Over the years, The Center for Investigative Reporting has learned that there are as many ways to measure media impact as there are types of impact. So CIR has charted a five-step course to help you determine what impact means to your organization, and how it can be achieved.
At The Center for Investigative Reporting, we systematically track real-world change associated with our work. And soon, you will be able to do so, too.
The Center for Investigative Reporting and several other organizations met in Miami this month to share learnings and challenges associated with producing content for bilingual audiences.
In the wake of CIR’s investigative series into the long wait times veterans faced when submitting disability claims to the VA, there was real, substantive change.
California Gov. Jerry Brown has signed into law three bills that directly address problems revealed by CIR investigations.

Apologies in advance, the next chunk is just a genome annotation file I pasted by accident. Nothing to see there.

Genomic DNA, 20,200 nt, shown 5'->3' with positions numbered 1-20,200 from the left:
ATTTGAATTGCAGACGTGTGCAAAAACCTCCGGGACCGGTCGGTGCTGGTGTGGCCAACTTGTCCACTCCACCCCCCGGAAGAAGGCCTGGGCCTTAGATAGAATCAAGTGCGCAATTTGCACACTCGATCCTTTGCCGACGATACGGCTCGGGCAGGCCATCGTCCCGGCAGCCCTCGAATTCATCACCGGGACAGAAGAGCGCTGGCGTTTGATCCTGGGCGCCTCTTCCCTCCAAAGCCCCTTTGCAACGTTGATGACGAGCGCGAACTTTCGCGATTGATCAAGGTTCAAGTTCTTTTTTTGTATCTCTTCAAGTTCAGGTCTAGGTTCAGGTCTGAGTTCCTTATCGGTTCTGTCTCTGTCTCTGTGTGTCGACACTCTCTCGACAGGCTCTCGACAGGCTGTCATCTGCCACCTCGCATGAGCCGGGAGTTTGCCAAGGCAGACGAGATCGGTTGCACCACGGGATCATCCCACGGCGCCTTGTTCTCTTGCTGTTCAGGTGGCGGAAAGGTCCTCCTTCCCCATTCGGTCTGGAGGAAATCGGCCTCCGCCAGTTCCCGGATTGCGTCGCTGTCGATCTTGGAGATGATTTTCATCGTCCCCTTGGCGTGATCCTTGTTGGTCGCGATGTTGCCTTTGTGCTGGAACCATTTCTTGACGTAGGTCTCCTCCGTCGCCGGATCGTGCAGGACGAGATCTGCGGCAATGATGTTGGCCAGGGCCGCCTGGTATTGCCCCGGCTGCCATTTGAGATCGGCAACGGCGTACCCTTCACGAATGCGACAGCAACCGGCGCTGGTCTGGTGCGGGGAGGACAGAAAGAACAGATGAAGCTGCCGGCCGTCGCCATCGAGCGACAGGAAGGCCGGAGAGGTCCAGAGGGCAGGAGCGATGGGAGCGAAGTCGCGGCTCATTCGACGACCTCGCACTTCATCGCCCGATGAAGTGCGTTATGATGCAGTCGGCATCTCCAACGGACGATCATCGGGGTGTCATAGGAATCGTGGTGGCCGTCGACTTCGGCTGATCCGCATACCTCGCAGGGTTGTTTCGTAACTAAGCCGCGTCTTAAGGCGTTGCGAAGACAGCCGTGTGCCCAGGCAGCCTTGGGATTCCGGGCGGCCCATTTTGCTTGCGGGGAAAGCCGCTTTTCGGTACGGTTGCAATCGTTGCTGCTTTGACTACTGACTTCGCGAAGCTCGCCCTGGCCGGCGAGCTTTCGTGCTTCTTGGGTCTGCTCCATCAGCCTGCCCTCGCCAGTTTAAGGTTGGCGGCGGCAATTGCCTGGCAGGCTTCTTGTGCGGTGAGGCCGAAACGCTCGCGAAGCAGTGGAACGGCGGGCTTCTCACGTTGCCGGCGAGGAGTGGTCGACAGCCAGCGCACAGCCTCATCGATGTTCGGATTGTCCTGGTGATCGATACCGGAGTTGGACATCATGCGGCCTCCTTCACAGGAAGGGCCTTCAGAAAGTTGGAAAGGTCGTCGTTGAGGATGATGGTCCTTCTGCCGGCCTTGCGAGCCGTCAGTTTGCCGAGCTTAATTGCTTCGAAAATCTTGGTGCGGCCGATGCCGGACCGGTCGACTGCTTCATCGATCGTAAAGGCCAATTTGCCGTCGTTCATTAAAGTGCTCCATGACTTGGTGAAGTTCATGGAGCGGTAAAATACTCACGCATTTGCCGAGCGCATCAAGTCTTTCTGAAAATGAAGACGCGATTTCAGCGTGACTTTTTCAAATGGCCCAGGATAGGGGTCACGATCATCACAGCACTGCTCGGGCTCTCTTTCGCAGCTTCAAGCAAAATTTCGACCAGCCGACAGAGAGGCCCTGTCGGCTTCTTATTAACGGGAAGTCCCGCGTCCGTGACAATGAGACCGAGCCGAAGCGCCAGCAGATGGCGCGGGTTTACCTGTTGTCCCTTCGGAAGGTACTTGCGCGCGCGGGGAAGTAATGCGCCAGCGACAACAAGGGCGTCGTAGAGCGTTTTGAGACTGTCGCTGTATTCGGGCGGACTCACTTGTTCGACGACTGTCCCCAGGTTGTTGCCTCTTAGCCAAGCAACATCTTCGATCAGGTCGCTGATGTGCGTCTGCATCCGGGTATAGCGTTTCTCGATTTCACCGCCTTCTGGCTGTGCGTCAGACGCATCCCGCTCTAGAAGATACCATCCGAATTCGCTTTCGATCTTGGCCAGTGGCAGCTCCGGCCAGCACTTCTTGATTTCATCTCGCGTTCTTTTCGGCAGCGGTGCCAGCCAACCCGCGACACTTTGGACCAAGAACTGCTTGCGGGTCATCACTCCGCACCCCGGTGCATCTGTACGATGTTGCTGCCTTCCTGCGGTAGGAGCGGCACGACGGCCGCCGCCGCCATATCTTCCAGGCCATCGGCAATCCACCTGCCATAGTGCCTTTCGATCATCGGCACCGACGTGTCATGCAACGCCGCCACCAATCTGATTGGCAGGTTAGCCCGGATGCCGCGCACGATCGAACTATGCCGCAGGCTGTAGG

Individuals and organizations interested in defining and measuring media impact suffer from a lack of a shared language. We’re excited to share the first step in addressing this problem: the draft Offline Impact Indicators Glossary.
The wake of Rape in the Fields, a multiplatform collaborative project by The Center for Investigative Reporting, the Investigative Reporting Program at UC Berkeley’s Graduate School of Journalism, FRONTLINE and Univision, has had a far-reaching ripple effect – and in some cases built momentum into waves of change.
CIR’s recent Dissection events in New York City and Washington, D.C., focus on creating methods to define, track and measure the impact of media.
To have impact is a key goal of nonprofit journalism. But the question remains: What is impact? While it is difficult to measure, we think that, ultimately, it will be worth the effort.
It’s been a big year for us at The Center for Investigative Reporting. As the year comes to a close, we reflect on some highlights of our reporting and the changes it has initiated.